Although Recep Tayyip Erdogan victory in presidential elections on Sunday in Turkey could be perceived as the culmination of his political career, the prime minister still has a busy schedule ahead.

“Today we closed one era and we entered a new,” Erdogan said on Sunday in his first speech as president-elect. And a decision that will mark the political future of Turkey in this new era is precisely who will succeed him as chief executive.

On August 28, Erdogan will be officially named the 12th president of the Turkish Republic, the first elected by direct popular vote. Before, you should resign as Prime Minister, he has held since 2003, and its relationship with the Party for Justice and Development (AKP in Turkish), because in Turkey the figure of President is neutral and non-partisan, according to Constitution.

However, Erdogan says his presidency is going to be active and interventionist. And both he and the AKP have said that after the general elections scheduled for June 2015, would like to formally amend the Constitution to grant executive powers to the President. Erdogan wants to get as unquestioned leader of the country to 2023, the centenary of the Republic since its founding by Mustafa Kemal Ataturk. So Erdogan had served 20 years in power, two more than he was Ataturk himself, who was also prime minister and then president.

” The [ new] Prime Minister will have to be someone who agrees to be under the chain of command of President Erdogan, someone that will be little more than symbolic,” said Yavuz Baydar, activist for freedom of expression and political commentator. ” Erdogan has said that want to chair meetings of the Cabinet, and then the Executive would be directed from the presidential palace,” which in theory goes against the Constitution as alert Baydar.

The question everyone is asking today in Turkey is, who will occupy the post of prime minister here in 2015 elections? Who will officially live as Chief Executive with the ambition of Erdogan as president?

Most experts point to Ahmet Davutoglu, the current Foreign Minister and a person close to Erdogan. Davutoglu, Doctor of International Relations, University former professor and author of several books, is one of the leaders, along with Erdogan, the idea that Turkey should be a power and a leading country in the region in the past occupied himself the Ottoman Empire.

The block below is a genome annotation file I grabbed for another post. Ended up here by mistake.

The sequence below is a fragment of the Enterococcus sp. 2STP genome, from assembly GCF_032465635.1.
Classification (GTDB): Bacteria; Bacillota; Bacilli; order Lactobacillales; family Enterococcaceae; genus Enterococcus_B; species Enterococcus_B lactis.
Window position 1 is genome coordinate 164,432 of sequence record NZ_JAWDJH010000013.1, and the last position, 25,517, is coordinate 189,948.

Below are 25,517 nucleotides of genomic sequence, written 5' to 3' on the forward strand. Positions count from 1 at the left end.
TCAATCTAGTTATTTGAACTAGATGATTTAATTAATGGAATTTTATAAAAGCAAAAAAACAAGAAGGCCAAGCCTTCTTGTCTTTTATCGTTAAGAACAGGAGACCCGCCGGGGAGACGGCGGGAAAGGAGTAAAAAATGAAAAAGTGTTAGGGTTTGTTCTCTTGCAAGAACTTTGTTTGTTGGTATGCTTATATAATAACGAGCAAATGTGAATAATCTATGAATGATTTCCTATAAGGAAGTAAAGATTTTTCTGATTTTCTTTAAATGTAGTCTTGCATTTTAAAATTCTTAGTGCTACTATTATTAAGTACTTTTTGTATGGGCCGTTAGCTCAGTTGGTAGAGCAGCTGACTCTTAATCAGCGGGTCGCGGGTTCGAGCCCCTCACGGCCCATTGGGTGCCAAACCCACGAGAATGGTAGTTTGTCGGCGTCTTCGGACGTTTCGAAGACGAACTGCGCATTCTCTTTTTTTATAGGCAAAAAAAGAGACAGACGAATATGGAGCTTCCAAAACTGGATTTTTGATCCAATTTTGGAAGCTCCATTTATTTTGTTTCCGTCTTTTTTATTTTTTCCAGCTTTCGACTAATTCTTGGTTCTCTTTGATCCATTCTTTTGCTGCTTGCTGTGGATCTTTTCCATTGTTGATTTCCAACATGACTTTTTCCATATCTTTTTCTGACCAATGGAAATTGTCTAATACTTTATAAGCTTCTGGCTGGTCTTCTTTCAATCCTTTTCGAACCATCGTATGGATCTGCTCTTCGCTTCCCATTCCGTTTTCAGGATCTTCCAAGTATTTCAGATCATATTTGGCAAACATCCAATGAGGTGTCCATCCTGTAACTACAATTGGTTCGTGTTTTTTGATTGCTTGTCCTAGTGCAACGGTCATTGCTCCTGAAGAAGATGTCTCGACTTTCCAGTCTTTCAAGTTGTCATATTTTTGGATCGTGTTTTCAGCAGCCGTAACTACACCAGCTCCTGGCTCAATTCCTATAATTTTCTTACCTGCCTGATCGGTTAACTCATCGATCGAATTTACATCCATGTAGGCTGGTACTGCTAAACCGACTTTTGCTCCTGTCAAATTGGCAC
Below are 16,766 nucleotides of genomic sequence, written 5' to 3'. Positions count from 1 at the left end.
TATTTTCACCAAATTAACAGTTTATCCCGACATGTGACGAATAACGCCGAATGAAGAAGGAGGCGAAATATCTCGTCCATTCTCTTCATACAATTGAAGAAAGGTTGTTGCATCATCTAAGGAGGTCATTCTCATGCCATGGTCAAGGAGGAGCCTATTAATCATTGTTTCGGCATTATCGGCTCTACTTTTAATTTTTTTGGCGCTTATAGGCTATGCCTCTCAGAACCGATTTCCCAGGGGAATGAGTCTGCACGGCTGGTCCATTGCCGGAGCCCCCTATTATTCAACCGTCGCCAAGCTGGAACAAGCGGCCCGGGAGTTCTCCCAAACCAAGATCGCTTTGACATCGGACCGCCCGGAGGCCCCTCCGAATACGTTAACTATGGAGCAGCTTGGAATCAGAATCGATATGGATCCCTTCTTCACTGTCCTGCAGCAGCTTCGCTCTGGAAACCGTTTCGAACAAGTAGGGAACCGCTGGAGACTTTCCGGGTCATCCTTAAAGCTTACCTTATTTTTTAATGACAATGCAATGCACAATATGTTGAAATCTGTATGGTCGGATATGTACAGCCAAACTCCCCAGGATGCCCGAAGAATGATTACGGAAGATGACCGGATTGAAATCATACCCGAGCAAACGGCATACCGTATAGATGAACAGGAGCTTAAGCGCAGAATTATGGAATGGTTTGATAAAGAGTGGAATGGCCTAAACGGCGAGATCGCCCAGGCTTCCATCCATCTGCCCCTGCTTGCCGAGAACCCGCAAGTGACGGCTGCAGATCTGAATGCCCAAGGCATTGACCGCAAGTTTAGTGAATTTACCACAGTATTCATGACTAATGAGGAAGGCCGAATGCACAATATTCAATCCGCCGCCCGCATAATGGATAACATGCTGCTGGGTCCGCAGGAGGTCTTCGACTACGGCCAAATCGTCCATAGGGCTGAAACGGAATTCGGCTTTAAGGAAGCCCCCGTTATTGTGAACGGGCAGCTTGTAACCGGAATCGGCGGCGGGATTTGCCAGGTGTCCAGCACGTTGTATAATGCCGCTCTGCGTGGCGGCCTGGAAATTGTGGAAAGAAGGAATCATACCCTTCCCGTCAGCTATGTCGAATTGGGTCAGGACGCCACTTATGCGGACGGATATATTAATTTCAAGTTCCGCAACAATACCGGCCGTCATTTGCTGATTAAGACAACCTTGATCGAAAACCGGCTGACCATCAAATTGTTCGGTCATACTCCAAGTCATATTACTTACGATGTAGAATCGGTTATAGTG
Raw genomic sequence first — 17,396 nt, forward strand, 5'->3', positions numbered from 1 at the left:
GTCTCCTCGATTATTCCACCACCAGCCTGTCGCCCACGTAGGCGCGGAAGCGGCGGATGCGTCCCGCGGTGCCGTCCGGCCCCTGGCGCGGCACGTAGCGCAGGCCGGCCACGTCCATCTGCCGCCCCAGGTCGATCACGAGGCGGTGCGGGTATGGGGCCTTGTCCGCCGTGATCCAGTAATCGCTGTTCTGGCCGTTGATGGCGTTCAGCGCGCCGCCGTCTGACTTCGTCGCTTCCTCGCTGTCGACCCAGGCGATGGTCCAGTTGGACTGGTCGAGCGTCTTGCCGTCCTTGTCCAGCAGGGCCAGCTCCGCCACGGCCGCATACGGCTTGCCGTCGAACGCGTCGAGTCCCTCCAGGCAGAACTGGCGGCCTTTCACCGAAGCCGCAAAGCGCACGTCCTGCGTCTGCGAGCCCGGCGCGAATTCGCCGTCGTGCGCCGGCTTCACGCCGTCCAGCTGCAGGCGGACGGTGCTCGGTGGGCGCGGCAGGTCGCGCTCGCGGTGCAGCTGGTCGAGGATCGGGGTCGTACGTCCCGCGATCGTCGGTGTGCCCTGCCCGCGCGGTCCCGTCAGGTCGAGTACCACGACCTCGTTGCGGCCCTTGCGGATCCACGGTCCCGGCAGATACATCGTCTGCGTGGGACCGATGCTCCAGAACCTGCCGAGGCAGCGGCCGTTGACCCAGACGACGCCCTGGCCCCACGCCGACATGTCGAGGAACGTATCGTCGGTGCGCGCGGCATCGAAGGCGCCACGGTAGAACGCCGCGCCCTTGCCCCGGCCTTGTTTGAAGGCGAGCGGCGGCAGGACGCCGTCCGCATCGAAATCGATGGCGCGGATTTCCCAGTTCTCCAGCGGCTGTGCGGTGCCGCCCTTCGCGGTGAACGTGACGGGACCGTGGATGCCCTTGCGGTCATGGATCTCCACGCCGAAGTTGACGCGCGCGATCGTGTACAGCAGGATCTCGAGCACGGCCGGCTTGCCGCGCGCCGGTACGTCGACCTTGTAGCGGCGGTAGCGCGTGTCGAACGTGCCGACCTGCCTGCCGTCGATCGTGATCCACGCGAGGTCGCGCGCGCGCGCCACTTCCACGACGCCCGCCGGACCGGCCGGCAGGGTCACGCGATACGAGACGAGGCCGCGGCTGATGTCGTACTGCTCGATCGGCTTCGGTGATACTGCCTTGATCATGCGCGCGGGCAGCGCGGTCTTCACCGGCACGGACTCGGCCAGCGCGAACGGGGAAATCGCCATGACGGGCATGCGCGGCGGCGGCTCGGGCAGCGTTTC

Davutoglu is also behind the slogan “Zero problems with neighbors ” foreign policy and has been criticized precisely because Turkey currently does not have good relationships with several of these neighbors, such as Syria, Egypt, Israel and Iraq. Additionally, the United States and European countries accused Ankara of not having done enough to prevent the rise of jihadi groups now control much of Syria and Iraq, and allegedly used Turkish territory to navigate.

However, even President Abdullah Gül announced Monday that when his term ends on 28, will not leave politics but will be a member of the AKP, which is one of the founders with Erdogan. This has sparked rumors that Erdogan and Gül could star in an exchange of headquarters as that staged in 2012 the then Prime Minister and Russian President Vladimir Putin and Dmitry Medvedev.

Gül and served as prime minister briefly when the AKP won the elections in 2002, before Erdogan himself became the head of government in 2003. still president, who has been a university professor and economist, was then appointed Minister Foreign position he held until he came to the presidency four years later. Gül is more moderate and conciliatory Erdogan, and their personalities could end up crashing if it was he who got the head of government.

“The next prime minister will be someone who (Erdogan) can control, or someone will not oppose his will. If someone high profile is appointed to the position, this could be a problem for Erdogan “analyzes Ali Aslan, the Foundation for Political, Economic and Social Research, a think tank in Ankara.

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